For the uninitiated, the Obsidian Collection is an ongoing digital history project focused on archiving and digitising black press collections. Here is some more information from the project's website
"Our primary goal is to preserve and share images from African American newspapers to future generations. As Black people moved about the country, the documentation of their lives was recorded on very few mediums. The African American Newspapers were of the few published tools of the first half of the twentieth century to capture any record of our lives, our goals, our suffering and our strength."
The project has partnered up with Google Arts & Culture to produce a series of online 'Stories' which mine content from black newspapers and black photographers. The most recent Story produced focused on the Chicago Defender's relocation from South Indiana to 2400 South Michigan Avenue on Motor Row in 1960.
There are some great images of the newspaper's relocation available through Google Arts & Culture, including the above shot of workmen attaching the newspaper's signage to the exterior of the building. Earlier pamphlets advertising the Defender's location at 3435 South Indiana made a big deal out of the building's signage, point to it as evidence of the newspaper's cultural and political reach over and beyond the South Side. It appears as if such efforts were maintained at the new location.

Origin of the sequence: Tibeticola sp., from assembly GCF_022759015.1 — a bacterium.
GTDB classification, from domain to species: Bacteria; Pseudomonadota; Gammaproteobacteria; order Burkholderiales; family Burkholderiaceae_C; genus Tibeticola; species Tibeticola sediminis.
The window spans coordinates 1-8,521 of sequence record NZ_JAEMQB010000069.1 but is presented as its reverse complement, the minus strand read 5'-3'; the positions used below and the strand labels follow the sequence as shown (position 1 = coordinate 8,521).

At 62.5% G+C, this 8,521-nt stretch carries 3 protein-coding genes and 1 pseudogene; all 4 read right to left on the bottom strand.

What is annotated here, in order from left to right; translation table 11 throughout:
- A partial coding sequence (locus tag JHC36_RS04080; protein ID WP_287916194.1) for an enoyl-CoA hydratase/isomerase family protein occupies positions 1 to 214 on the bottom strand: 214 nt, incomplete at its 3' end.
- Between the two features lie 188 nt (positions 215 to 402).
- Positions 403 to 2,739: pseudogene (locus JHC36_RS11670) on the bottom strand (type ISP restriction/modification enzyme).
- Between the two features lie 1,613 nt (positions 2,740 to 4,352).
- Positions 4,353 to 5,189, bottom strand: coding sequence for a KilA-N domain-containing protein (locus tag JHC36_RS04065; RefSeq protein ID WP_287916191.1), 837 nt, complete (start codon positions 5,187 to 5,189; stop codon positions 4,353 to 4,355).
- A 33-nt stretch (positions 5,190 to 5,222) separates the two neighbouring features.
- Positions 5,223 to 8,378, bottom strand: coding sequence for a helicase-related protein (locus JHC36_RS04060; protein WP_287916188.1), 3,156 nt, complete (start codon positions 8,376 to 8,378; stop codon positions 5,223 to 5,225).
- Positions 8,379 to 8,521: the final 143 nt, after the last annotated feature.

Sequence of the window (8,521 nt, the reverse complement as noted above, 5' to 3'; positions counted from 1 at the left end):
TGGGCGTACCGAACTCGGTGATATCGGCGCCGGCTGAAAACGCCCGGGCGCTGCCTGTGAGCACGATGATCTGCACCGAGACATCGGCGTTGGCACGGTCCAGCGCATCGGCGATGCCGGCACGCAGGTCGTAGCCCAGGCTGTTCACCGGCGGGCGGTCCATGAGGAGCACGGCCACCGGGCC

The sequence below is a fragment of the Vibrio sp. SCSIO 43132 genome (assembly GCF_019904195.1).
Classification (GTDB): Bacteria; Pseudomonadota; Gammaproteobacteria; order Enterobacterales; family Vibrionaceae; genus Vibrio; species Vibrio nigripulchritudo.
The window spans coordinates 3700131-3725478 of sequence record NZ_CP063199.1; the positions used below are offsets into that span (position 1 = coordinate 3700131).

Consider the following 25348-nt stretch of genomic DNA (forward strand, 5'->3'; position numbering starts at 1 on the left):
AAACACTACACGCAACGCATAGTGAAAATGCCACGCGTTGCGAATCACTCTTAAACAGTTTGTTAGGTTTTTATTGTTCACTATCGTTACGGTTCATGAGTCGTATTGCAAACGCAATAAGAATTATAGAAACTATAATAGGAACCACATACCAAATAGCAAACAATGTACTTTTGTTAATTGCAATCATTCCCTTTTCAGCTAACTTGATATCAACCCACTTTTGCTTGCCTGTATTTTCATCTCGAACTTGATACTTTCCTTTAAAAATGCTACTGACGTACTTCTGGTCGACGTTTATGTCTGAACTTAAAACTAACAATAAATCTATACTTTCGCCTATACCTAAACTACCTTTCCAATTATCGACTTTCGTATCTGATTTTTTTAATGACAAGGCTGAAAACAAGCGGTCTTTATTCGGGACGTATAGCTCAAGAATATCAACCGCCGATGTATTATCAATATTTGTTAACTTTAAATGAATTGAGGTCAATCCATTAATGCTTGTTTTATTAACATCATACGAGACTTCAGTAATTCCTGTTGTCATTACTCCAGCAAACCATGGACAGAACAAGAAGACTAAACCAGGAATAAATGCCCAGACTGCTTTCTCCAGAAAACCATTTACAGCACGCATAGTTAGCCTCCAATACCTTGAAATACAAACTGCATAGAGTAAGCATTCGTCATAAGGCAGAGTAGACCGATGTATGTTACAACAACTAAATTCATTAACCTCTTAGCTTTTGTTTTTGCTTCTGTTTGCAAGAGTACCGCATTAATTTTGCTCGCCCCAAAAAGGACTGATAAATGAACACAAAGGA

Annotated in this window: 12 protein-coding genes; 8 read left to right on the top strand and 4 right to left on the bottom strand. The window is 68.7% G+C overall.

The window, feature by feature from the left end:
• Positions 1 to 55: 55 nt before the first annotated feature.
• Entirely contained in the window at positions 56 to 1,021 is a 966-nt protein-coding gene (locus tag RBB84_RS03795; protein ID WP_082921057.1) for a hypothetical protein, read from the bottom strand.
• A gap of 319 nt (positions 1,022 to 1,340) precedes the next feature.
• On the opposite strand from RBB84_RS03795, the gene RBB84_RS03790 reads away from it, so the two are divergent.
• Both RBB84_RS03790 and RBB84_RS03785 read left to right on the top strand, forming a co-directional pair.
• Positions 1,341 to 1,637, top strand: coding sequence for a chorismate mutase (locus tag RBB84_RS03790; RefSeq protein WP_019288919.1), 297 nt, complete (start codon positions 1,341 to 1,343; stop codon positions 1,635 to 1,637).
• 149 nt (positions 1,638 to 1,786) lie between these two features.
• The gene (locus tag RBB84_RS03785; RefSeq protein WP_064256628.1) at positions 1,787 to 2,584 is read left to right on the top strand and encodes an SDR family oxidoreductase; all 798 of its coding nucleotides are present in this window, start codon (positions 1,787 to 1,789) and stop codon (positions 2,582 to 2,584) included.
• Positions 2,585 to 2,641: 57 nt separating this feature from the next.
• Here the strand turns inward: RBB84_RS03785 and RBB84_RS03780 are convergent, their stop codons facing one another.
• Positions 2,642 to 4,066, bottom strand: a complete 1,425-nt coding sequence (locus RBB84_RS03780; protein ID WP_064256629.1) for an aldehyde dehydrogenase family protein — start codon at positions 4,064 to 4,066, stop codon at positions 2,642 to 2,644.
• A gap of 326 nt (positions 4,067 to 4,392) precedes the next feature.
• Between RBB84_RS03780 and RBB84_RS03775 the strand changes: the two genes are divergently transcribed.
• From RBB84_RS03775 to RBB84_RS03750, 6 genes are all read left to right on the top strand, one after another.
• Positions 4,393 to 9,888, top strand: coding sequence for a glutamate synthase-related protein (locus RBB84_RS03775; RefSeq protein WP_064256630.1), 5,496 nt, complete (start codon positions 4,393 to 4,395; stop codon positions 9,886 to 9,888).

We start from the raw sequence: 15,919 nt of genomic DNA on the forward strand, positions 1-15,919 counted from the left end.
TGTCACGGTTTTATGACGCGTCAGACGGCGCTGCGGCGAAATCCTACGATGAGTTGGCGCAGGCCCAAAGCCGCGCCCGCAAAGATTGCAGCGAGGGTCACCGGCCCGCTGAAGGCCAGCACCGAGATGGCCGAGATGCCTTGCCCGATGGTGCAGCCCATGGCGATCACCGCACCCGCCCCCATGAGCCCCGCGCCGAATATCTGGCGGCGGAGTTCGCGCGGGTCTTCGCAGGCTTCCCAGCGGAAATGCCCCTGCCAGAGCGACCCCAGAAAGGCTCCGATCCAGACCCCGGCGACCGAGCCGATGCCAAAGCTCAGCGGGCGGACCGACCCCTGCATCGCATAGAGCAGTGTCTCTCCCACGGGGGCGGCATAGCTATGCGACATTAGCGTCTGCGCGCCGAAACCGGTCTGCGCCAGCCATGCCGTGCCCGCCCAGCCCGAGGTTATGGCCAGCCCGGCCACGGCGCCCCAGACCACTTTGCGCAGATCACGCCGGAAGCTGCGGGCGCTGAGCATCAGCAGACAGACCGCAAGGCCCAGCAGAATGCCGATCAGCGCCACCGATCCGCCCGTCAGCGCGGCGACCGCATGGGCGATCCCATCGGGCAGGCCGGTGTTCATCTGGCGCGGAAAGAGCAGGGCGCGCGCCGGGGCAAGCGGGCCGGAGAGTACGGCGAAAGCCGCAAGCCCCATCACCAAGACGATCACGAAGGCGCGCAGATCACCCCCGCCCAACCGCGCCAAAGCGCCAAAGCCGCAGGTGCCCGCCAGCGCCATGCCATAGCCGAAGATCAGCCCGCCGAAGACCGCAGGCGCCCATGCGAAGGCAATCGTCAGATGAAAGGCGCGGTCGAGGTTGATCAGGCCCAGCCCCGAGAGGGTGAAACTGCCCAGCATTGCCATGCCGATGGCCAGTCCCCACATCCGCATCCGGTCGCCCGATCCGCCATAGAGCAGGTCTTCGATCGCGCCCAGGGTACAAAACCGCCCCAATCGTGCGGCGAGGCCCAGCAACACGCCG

The photograph below is one of my favourite from the collection, picturing an unnamed woman, apparently an employee at the Defender, posing next to the street sign marking the newspaper's new location at 24th Street and South Michigan. If anyone knows who this lady might be, please get in touch!
For more images go to "The Chicago Defender's New Headquarters", hosted on Google Arts & Culture for the Obsidian Collection